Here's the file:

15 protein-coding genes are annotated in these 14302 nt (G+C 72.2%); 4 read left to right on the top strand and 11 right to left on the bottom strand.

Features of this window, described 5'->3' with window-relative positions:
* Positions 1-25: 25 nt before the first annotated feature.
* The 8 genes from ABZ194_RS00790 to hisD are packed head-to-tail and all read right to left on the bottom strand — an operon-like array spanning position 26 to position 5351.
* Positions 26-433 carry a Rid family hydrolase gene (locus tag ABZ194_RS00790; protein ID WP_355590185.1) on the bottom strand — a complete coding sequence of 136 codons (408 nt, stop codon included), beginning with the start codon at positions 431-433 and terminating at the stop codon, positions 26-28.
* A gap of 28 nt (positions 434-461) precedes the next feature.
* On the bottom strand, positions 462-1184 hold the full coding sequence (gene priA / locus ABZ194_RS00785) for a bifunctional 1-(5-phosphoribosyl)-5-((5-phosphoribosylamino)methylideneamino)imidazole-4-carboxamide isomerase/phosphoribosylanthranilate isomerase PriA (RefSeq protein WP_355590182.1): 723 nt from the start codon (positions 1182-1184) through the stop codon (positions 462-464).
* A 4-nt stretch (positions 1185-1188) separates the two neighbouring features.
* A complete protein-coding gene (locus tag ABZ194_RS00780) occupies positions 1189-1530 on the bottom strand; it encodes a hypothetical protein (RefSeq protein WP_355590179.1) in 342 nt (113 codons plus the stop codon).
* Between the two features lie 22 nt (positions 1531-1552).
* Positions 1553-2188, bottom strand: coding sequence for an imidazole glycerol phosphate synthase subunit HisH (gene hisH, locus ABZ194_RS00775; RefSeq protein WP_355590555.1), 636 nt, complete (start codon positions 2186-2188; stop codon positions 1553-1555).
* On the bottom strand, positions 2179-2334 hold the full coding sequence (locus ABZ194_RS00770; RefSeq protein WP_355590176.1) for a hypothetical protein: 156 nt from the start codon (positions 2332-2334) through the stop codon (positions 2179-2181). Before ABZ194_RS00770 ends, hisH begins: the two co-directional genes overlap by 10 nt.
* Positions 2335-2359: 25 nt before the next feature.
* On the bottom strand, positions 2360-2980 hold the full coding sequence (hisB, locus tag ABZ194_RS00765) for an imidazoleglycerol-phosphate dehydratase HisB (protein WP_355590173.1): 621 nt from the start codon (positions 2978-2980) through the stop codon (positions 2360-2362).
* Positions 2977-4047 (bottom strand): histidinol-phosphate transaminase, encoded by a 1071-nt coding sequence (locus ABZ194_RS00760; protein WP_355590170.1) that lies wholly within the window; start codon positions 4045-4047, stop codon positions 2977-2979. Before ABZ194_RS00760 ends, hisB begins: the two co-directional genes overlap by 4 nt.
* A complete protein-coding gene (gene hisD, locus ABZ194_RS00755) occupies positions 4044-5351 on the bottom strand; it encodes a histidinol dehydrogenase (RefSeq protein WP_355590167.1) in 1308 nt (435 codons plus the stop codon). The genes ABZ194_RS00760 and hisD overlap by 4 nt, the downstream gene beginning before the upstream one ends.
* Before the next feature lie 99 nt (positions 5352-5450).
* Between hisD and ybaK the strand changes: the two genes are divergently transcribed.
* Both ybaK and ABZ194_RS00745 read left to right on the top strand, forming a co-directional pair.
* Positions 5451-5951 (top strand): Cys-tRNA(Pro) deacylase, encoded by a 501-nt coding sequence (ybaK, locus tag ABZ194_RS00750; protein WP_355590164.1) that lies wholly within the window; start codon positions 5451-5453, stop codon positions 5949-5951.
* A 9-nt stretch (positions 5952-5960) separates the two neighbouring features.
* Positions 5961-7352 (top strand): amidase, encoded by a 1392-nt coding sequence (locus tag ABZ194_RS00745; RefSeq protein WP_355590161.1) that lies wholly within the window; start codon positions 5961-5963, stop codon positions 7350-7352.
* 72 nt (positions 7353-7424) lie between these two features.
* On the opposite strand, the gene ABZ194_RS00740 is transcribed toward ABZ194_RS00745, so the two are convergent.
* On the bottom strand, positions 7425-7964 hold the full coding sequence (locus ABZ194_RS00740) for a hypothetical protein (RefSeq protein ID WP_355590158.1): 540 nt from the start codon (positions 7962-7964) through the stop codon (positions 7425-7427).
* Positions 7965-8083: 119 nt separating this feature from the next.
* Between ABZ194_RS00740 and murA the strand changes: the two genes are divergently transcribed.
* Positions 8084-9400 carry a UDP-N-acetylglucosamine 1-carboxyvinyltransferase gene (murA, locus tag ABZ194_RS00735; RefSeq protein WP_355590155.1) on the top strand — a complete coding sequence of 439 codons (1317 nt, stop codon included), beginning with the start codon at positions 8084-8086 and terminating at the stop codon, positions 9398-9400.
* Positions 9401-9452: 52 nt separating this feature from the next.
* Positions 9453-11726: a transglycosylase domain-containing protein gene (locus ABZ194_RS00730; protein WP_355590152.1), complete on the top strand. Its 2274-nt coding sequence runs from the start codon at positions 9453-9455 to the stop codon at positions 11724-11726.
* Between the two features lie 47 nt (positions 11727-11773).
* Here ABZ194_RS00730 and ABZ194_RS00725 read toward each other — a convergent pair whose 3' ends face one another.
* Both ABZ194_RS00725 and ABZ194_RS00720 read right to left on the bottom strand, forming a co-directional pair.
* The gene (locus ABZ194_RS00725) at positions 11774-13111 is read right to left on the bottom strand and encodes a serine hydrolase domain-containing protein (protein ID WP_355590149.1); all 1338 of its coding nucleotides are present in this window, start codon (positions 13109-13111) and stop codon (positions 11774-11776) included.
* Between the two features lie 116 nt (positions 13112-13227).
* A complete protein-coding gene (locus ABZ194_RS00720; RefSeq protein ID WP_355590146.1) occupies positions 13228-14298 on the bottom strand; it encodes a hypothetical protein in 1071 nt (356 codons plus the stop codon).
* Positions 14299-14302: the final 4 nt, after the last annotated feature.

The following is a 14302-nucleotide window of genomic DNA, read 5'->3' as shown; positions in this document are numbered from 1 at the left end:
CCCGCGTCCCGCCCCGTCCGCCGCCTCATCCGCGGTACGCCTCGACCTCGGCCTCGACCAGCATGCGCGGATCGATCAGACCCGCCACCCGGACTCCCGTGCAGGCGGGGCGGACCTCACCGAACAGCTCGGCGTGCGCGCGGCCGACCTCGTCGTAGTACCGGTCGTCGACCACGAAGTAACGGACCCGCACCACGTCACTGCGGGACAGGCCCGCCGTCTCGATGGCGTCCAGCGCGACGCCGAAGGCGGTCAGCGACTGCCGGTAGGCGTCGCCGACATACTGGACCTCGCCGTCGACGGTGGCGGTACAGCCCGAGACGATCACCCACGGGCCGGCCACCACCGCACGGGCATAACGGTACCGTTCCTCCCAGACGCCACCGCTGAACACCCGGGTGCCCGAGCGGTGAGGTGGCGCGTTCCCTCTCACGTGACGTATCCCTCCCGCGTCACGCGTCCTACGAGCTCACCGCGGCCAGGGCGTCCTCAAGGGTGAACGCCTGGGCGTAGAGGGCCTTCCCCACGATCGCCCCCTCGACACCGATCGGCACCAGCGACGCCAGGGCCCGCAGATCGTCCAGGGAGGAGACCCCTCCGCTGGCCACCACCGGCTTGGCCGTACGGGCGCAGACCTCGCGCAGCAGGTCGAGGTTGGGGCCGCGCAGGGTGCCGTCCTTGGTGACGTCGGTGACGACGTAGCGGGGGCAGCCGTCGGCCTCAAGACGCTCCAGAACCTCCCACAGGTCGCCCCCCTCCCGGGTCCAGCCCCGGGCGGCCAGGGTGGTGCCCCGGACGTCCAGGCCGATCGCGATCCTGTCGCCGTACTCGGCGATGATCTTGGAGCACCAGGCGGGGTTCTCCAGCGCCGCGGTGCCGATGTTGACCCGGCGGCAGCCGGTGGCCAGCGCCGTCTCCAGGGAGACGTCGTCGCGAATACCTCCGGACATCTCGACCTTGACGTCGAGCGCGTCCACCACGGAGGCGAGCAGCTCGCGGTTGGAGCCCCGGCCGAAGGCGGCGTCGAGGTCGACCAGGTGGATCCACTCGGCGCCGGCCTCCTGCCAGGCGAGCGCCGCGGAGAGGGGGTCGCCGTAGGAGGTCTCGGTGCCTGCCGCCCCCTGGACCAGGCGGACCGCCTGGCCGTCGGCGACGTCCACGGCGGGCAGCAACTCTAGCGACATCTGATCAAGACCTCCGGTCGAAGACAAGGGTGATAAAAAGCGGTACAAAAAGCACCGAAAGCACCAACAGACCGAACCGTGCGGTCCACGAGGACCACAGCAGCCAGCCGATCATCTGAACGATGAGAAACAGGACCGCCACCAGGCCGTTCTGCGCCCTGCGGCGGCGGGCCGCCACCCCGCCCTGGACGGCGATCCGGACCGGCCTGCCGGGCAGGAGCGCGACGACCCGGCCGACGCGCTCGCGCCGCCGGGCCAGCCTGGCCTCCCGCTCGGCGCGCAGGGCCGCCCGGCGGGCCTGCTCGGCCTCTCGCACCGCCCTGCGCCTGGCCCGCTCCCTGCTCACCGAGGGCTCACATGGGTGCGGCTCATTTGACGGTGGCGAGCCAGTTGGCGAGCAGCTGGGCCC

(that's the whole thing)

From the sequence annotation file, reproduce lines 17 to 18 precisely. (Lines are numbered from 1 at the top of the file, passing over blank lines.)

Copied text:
* Before the next feature lie 99 nt (positions 5352-5450).
* Between hisD and ybaK the strand changes: the two genes are divergently transcribed.